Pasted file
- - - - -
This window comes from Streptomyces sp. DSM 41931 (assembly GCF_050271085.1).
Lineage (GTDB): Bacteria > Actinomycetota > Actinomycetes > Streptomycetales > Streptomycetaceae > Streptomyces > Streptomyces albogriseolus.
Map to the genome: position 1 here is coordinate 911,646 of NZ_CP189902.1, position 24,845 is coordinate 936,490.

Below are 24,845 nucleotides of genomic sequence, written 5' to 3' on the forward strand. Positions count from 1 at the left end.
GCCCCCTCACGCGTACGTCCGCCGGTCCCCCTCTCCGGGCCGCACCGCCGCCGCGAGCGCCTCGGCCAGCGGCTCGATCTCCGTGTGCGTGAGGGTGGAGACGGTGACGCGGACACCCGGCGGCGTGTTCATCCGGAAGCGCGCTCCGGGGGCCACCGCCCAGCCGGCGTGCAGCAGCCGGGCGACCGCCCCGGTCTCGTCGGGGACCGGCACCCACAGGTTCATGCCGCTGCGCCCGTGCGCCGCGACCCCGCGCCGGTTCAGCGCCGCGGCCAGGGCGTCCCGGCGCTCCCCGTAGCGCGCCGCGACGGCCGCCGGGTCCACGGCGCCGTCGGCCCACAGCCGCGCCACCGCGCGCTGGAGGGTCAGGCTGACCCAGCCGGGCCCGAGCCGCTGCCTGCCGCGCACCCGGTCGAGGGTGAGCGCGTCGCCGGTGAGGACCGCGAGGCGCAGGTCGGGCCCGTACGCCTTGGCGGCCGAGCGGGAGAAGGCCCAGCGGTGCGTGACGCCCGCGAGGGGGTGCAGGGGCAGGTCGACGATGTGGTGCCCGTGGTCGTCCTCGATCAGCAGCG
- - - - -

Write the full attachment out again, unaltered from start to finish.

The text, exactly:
This window comes from Streptomyces sp. DSM 41931 (assembly GCF_050271085.1).
Lineage (GTDB): Bacteria > Actinomycetota > Actinomycetes > Streptomycetales > Streptomycetaceae > Streptomyces > Streptomyces albogriseolus.
Map to the genome: position 1 here is coordinate 911,646 of NZ_CP189902.1, position 24,845 is coordinate 936,490.

Below are 24,845 nucleotides of genomic sequence, written 5' to 3' on the forward strand. Positions count from 1 at the left end.
GCCCCCTCACGCGTACGTCCGCCGGTCCCCCTCTCCGGGCCGCACCGCCGCCGCGAGCGCCTCGGCCAGCGGCTCGATCTCCGTGTGCGTGAGGGTGGAGACGGTGACGCGGACACCCGGCGGCGTGTTCATCCGGAAGCGCGCTCCGGGGGCCACCGCCCAGCCGGCGTGCAGCAGCCGGGCGACCGCCCCGGTCTCGTCGGGGACCGGCACCCACAGGTTCATGCCGCTGCGCCCGTGCGCCGCGACCCCGCGCCGGTTCAGCGCCGCGGCCAGGGCGTCCCGGCGCTCCCCGTAGCGCGCCGCGACGGCCGCCGGGTCCACGGCGCCGTCGGCCCACAGCCGCGCCACCGCGCGCTGGAGGGTCAGGCTGACCCAGCCGGGCCCGAGCCGCTGCCTGCCGCGCACCCGGTCGAGGGTGAGCGCGTCGCCGGTGAGGACCGCGAGGCGCAGGTCGGGCCCGTACGCCTTGGCGGCCGAGCGGGAGAAGGCCCAGCGGTGCGTGACGCCCGCGAGGGGGTGCAGGGGCAGGTCGACGATGTGGTGCCCGTGGTCGTCCTCGATCAGCAGCG